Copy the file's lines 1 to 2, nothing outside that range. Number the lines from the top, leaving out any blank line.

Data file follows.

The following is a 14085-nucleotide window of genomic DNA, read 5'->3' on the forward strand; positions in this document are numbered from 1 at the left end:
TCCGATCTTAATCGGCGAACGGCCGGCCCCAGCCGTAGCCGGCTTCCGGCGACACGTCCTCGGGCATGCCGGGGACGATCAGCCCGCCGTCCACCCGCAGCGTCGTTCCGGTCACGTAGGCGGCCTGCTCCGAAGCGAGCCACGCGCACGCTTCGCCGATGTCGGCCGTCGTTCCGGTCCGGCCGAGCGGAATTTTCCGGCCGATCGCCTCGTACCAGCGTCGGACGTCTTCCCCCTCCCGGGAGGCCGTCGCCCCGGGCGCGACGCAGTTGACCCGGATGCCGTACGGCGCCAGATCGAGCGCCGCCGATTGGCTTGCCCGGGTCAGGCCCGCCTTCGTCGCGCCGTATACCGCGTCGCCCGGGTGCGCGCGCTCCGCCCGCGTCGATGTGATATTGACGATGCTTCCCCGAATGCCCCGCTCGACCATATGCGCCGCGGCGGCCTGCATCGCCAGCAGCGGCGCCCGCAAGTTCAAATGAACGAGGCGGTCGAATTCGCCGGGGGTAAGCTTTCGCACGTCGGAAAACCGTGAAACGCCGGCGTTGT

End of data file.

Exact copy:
The following is a 14085-nucleotide window of genomic DNA, read 5'->3' on the forward strand; positions in this document are numbered from 1 at the left end:
TCCGATCTTAATCGGCGAACGGCCGGCCCCAGCCGTAGCCGGCTTCCGGCGACACGTCCTCGGGCATGCCGGGGACGATCAGCCCGCCGTCCACCCGCAGCGTCGTTCCGGTCACGTAGGCGGCCTGCTCCGAAGCGAGCCACGCGCACGCTTCGCCGATGTCGGCCGTCGTTCCGGTCCGGCCGAGCGGAATTTTCCGGCCGATCGCCTCGTACCAGCGTCGGACGTCTTCCCCCTCCCGGGAGGCCGTCGCCCCGGGCGCGACGCAGTTGACCCGGATGCCGTACGGCGCCAGATCGAGCGCCGCCGATTGGCTTGCCCGGGTCAGGCCCGCCTTCGTCGCGCCGTATACCGCGTCGCCCGGGTGCGCGCGCTCCGCCCGCGTCGATGTGATATTGACGATGCTTCCCCGAATGCCCCGCTCGACCATATGCGCCGCGGCGGCCTGCATCGCCAGCAGCGGCGCCCGCAAGTTCAAATGAACGAGGCGGTCGAATTCGCCGGGGGTAAGCTTTCGCACGTCGGAAAACCGTGAAACGCCGGCGTTGT